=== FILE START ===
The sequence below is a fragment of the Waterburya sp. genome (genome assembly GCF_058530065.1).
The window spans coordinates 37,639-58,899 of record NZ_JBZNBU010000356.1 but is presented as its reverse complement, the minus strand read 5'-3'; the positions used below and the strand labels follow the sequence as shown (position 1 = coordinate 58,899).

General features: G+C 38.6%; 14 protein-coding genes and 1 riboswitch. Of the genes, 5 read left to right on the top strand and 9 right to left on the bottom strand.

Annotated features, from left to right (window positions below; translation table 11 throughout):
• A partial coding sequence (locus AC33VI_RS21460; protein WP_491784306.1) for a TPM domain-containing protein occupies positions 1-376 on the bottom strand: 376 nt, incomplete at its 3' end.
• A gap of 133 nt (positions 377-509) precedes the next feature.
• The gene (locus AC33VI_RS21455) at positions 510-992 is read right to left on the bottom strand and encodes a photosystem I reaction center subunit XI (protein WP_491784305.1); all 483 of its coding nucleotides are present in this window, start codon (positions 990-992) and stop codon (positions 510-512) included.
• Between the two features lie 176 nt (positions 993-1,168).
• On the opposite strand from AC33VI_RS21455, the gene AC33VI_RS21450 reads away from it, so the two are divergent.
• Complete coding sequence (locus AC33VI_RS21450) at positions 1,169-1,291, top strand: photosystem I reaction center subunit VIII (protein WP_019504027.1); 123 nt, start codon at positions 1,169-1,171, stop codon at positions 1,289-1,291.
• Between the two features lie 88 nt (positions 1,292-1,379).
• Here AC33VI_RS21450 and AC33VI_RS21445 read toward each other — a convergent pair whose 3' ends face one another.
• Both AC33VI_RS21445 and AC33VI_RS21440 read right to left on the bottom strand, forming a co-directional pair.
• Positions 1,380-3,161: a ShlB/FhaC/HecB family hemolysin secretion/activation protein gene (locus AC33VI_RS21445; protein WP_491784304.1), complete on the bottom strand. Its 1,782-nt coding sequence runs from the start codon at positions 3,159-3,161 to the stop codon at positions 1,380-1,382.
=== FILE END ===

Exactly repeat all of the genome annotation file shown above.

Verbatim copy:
The sequence below is a fragment of the Waterburya sp. genome (genome assembly GCF_058530065.1).
The window spans coordinates 37,639-58,899 of record NZ_JBZNBU010000356.1 but is presented as its reverse complement, the minus strand read 5'-3'; the positions used below and the strand labels follow the sequence as shown (position 1 = coordinate 58,899).

General features: G+C 38.6%; 14 protein-coding genes and 1 riboswitch. Of the genes, 5 read left to right on the top strand and 9 right to left on the bottom strand.

Annotated features, from left to right (window positions below; translation table 11 throughout):
• A partial coding sequence (locus AC33VI_RS21460; protein WP_491784306.1) for a TPM domain-containing protein occupies positions 1-376 on the bottom strand: 376 nt, incomplete at its 3' end.
• A gap of 133 nt (positions 377-509) precedes the next feature.
• The gene (locus AC33VI_RS21455) at positions 510-992 is read right to left on the bottom strand and encodes a photosystem I reaction center subunit XI (protein WP_491784305.1); all 483 of its coding nucleotides are present in this window, start codon (positions 990-992) and stop codon (positions 510-512) included.
• Between the two features lie 176 nt (positions 993-1,168).
• On the opposite strand from AC33VI_RS21455, the gene AC33VI_RS21450 reads away from it, so the two are divergent.
• Complete coding sequence (locus AC33VI_RS21450) at positions 1,169-1,291, top strand: photosystem I reaction center subunit VIII (protein WP_019504027.1); 123 nt, start codon at positions 1,169-1,171, stop codon at positions 1,289-1,291.
• Between the two features lie 88 nt (positions 1,292-1,379).
• Here AC33VI_RS21450 and AC33VI_RS21445 read toward each other — a convergent pair whose 3' ends face one another.
• Both AC33VI_RS21445 and AC33VI_RS21440 read right to left on the bottom strand, forming a co-directional pair.
• Positions 1,380-3,161: a ShlB/FhaC/HecB family hemolysin secretion/activation protein gene (locus AC33VI_RS21445; protein WP_491784304.1), complete on the bottom strand. Its 1,782-nt coding sequence runs from the start codon at positions 3,159-3,161 to the stop codon at positions 1,380-1,382.